2. What data should firms be requesting?

The Due Diligence process often requires the collection and management of large amounts of information and data. The documents required for vendor due diligence must be legitimate, complete and up to date and must therefore be checked on a periodic (at least annual) basis. The Vendor Due Diligence module on Laven Tech can help you with collating this information through its question-and-answer style format. This ensures that all compliance requirements and standards are being met as well as allowing you to identify any vulnerabilities that may exist.

3. What ongoing monitoring should I be performing?

As with most other compliance workflows, certain processes when completing Vendor Due Diligence require ongoing monitoring. The risk landscape is constantly changing, and companies should know how to adapt to it and respond to new threats. Key operational elements such as the HR, IT and Insurance policy requirements of vendors should be monitored to ensure that they are valid and suitable for their business. Depending on the regulatory status of vendors, they may also have compliance obligations that must be monitored.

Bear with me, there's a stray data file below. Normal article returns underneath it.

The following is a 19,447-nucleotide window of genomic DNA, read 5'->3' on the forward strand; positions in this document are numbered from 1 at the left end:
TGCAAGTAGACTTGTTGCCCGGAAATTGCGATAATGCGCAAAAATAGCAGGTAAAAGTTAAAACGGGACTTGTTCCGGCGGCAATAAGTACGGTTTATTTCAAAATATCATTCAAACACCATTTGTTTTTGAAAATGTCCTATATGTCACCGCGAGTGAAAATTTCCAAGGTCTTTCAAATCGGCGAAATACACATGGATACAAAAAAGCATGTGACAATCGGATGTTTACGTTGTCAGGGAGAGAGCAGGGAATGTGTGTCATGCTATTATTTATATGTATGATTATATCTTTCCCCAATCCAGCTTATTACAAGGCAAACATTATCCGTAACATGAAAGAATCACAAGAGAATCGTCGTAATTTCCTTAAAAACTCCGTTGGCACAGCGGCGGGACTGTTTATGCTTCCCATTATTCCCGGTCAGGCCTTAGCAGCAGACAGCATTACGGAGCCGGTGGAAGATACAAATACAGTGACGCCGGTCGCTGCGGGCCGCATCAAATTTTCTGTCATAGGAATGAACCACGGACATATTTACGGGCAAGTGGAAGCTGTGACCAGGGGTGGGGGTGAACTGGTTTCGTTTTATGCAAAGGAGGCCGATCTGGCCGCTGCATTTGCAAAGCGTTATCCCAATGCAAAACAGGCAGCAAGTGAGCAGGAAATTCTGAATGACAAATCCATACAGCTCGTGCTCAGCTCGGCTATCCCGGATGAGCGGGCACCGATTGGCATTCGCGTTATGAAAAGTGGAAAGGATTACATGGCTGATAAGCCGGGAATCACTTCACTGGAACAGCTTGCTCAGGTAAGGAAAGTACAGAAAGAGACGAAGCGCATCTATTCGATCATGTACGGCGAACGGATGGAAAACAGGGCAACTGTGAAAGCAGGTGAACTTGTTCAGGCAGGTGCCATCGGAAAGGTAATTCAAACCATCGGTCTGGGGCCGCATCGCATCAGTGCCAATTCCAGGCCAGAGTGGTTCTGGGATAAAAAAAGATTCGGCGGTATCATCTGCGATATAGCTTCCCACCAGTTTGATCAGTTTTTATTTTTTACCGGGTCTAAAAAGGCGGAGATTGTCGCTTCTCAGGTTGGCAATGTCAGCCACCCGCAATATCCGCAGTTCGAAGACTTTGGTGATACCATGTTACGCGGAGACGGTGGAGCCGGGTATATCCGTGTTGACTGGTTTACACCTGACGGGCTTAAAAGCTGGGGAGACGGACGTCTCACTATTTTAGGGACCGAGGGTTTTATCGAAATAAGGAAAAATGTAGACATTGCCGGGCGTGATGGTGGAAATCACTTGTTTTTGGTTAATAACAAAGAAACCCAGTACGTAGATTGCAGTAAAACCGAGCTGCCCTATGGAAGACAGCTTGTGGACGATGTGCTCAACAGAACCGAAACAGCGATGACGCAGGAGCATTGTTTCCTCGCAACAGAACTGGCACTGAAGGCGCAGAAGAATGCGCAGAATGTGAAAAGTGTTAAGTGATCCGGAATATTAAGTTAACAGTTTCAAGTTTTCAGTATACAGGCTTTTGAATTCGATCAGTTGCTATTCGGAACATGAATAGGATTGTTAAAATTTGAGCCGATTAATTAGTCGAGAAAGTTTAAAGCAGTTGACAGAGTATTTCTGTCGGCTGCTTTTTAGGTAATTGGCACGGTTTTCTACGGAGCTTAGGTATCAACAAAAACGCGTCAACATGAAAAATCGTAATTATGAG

The Laven Tech Vendor Due Diligence module ensures that the procedures and policies used by a company are up to the best practice standard at the time of completing the report. This is done by raising any immediate red flags and concerns based on answers given in the report.

4. How to verify vendors process?

Any information collected directly from the vendor during the due diligence process must be reliably checked against publicly available information for accuracy. Background checks should also be undertaken on key individuals and the company itself and any certifications they have received from reputable bodies should be catalogued. Laven Tech facilitates the documentation of this entire process into a clear and concise format.

5. What is the ongoing process?

Firms must keep their policies and procedures updated throughout the business relationship, to ensure their risk profile has not changed. This requires Vendor Due Diligence to be undertaken regularly, especially in times of operational upheaval where companies are having to facilitate remote working environments through the utilisation of third-party systems.